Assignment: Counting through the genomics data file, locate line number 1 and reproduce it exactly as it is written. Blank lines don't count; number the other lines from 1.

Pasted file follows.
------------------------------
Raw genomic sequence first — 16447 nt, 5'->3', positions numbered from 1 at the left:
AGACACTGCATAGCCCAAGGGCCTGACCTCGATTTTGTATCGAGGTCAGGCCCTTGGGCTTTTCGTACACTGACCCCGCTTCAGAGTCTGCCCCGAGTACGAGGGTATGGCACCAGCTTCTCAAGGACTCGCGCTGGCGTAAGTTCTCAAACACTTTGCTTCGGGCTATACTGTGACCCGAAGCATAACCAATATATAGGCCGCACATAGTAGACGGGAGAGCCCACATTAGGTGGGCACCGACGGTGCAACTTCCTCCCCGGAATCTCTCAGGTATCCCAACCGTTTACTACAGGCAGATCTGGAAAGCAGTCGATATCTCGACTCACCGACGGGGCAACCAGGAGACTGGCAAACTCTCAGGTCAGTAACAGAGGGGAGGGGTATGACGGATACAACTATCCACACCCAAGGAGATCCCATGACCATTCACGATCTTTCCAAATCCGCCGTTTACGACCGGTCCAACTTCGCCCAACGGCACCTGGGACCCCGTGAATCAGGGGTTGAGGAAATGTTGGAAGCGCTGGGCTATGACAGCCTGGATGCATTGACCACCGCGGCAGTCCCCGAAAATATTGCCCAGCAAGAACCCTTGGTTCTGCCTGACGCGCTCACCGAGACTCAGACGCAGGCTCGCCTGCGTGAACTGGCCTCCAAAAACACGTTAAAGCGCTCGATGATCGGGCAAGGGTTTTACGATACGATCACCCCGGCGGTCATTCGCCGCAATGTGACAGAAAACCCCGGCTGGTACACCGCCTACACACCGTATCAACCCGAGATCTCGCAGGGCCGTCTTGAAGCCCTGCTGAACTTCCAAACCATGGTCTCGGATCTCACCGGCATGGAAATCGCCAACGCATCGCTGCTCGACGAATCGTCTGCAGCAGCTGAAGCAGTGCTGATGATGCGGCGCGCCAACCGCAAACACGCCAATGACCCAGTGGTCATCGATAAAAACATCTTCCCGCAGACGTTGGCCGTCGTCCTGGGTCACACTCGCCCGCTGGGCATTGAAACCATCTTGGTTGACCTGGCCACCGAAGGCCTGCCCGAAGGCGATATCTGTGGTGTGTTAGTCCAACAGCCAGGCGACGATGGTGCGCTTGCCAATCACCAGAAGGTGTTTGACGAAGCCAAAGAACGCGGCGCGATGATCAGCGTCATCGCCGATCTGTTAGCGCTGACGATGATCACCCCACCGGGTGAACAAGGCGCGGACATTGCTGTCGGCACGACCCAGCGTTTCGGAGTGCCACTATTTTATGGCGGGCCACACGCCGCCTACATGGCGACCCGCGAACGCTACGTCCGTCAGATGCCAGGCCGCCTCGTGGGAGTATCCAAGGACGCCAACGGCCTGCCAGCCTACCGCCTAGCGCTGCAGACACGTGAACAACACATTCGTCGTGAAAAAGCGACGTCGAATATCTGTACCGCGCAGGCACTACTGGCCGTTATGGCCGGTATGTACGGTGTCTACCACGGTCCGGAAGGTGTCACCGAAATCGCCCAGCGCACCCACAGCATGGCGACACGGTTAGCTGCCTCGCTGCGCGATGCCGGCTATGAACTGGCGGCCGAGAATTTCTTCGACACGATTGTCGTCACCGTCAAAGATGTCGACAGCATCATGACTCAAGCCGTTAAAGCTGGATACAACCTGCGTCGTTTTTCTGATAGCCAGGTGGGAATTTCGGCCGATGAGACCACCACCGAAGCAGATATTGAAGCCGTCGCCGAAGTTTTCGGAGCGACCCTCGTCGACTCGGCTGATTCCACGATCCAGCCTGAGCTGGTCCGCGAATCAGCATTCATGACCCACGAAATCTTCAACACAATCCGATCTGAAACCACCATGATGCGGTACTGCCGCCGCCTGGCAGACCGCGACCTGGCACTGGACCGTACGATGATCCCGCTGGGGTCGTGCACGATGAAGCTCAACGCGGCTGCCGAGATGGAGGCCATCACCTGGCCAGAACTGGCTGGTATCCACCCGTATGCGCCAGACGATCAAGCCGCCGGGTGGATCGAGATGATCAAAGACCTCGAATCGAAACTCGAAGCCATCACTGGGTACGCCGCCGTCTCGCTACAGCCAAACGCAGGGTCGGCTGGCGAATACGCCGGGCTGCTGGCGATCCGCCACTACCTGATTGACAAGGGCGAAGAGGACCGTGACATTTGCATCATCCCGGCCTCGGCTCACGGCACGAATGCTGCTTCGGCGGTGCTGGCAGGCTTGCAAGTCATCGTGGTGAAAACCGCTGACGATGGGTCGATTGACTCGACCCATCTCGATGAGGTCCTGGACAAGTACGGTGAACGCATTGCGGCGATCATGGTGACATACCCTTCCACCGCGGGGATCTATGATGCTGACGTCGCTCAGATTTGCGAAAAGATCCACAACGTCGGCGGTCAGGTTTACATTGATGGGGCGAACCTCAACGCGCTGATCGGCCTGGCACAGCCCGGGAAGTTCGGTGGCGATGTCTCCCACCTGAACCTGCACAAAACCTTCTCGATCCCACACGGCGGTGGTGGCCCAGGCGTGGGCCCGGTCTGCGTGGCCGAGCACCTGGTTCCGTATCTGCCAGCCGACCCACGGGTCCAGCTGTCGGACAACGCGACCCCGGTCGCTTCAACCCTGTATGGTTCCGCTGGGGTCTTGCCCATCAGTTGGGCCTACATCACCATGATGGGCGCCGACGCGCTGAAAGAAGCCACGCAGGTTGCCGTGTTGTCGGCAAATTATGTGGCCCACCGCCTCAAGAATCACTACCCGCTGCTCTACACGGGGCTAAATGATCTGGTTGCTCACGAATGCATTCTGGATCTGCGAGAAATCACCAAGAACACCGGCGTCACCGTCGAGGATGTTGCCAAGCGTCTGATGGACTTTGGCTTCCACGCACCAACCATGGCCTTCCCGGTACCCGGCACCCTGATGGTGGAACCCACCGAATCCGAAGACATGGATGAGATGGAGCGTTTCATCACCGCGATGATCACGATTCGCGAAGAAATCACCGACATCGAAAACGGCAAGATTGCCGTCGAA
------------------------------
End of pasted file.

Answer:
Raw genomic sequence first — 16447 nt, 5'->3', positions numbered from 1 at the left: